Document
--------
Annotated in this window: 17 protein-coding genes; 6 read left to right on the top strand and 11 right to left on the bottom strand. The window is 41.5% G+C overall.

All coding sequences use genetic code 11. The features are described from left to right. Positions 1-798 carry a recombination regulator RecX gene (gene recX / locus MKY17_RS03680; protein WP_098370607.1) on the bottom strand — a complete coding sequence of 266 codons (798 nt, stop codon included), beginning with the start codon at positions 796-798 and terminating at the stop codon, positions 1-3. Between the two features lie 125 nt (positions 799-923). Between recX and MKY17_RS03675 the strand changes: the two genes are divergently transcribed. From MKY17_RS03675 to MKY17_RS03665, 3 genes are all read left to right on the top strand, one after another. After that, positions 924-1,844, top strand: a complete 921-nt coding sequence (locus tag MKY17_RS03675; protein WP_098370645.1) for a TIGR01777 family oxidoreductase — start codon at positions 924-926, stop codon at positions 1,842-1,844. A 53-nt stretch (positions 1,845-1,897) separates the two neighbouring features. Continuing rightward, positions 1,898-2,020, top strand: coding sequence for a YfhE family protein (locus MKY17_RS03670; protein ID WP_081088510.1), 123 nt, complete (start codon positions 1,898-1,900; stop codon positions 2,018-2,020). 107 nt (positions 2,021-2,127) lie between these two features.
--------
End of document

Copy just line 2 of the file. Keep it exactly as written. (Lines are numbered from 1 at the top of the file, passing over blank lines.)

All coding sequences use genetic code 11. The features are described from left to right. Positions 1-798 carry a recombination regulator RecX gene (gene recX / locus MKY17_RS03680; protein WP_098370607.1) on the bottom strand — a complete coding sequence of 266 codons (798 nt, stop codon included), beginning with the start codon at positions 796-798 and terminating at the stop codon, positions 1-3. Between the two features lie 125 nt (positions 799-923). Between recX and MKY17_RS03675 the strand changes: the two genes are divergently transcribed. From MKY17_RS03675 to MKY17_RS03665, 3 genes are all read left to right on the top strand, one after another. After that, positions 924-1,844, top strand: a complete 921-nt coding sequence (locus tag MKY17_RS03675; protein WP_098370645.1) for a TIGR01777 family oxidoreductase — start codon at positions 924-926, stop codon at positions 1,842-1,844. A 53-nt stretch (positions 1,845-1,897) separates the two neighbouring features. Continuing rightward, positions 1,898-2,020, top strand: coding sequence for a YfhE family protein (locus MKY17_RS03670; protein ID WP_081088510.1), 123 nt, complete (start codon positions 1,898-1,900; stop codon positions 2,018-2,020). 107 nt (positions 2,021-2,127) lie between these two features.